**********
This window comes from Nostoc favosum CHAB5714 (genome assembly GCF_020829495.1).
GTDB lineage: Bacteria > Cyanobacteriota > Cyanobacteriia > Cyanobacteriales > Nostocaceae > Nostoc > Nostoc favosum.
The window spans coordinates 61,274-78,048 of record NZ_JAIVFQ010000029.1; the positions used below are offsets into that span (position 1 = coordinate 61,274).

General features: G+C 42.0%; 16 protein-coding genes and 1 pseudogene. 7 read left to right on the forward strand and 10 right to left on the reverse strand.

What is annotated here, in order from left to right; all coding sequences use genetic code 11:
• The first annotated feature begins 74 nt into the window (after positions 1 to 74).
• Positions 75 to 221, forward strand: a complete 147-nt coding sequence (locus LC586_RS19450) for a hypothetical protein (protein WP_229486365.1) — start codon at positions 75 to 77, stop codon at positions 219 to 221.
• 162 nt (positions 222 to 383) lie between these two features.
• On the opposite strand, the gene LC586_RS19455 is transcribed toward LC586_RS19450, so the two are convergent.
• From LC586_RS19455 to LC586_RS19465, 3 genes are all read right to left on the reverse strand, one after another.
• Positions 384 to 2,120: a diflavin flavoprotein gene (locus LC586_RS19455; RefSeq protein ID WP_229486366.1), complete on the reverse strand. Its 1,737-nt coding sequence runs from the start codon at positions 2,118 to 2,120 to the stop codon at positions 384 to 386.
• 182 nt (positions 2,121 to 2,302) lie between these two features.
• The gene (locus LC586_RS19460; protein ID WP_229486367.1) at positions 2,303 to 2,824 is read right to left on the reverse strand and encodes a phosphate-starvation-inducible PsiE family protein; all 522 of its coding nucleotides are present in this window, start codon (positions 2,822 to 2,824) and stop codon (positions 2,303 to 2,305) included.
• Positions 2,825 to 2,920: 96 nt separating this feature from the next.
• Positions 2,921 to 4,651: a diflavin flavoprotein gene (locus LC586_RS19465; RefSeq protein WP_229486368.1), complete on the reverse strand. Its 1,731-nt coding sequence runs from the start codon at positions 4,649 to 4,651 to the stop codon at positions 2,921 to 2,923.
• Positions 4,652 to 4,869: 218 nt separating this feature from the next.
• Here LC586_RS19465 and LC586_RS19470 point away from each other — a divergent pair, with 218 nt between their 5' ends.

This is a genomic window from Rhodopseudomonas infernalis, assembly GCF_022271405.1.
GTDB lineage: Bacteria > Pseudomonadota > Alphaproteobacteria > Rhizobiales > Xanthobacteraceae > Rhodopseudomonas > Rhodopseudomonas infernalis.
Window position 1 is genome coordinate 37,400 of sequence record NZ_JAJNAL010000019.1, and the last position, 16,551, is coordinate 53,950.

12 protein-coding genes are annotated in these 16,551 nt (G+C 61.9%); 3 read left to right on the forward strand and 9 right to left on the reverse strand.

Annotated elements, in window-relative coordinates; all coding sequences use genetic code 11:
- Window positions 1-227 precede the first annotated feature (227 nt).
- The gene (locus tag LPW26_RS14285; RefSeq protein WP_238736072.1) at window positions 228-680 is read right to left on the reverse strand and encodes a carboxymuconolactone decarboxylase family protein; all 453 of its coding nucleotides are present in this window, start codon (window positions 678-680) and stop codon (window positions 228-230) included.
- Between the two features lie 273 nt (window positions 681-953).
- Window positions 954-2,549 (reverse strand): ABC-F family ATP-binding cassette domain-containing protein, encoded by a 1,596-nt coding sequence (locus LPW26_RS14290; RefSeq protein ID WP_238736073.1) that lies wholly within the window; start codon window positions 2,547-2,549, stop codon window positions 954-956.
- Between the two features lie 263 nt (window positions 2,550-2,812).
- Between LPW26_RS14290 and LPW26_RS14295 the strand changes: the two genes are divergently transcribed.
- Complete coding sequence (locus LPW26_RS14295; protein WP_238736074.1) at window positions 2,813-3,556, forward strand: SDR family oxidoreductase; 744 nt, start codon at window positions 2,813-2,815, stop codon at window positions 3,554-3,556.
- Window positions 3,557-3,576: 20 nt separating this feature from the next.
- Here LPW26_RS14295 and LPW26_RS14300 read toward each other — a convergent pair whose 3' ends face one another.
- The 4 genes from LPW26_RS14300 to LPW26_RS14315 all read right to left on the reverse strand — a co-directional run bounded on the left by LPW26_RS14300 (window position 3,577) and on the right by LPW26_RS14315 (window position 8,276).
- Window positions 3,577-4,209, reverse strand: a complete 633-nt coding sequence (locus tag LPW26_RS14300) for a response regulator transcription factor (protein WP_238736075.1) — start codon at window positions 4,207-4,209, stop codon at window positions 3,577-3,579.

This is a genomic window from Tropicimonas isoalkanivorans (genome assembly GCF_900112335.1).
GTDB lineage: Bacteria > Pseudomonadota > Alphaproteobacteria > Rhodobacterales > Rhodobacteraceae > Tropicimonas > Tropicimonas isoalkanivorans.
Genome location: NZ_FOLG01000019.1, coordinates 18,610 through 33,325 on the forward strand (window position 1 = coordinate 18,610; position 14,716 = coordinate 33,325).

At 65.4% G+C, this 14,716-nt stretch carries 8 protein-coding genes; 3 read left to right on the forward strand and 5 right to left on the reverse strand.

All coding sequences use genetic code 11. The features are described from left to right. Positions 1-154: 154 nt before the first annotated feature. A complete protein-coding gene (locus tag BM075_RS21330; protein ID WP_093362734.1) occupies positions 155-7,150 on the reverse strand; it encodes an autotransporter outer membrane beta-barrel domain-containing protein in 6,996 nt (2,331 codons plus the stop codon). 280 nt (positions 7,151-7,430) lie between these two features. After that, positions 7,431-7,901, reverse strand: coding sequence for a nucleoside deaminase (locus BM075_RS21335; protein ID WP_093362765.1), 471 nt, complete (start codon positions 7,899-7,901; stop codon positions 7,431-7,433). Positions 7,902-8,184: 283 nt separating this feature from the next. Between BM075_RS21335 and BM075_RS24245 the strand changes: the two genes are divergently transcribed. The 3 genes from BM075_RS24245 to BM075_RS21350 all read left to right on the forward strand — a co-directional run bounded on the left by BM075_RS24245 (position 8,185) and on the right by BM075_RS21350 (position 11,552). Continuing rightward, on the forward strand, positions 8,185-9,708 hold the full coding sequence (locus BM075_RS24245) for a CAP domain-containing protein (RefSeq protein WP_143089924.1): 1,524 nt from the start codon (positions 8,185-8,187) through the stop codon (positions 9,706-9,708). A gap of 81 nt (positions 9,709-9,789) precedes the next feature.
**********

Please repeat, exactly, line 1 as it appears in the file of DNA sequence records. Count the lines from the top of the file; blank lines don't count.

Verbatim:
This window comes from Nostoc favosum CHAB5714 (genome assembly GCF_020829495.1).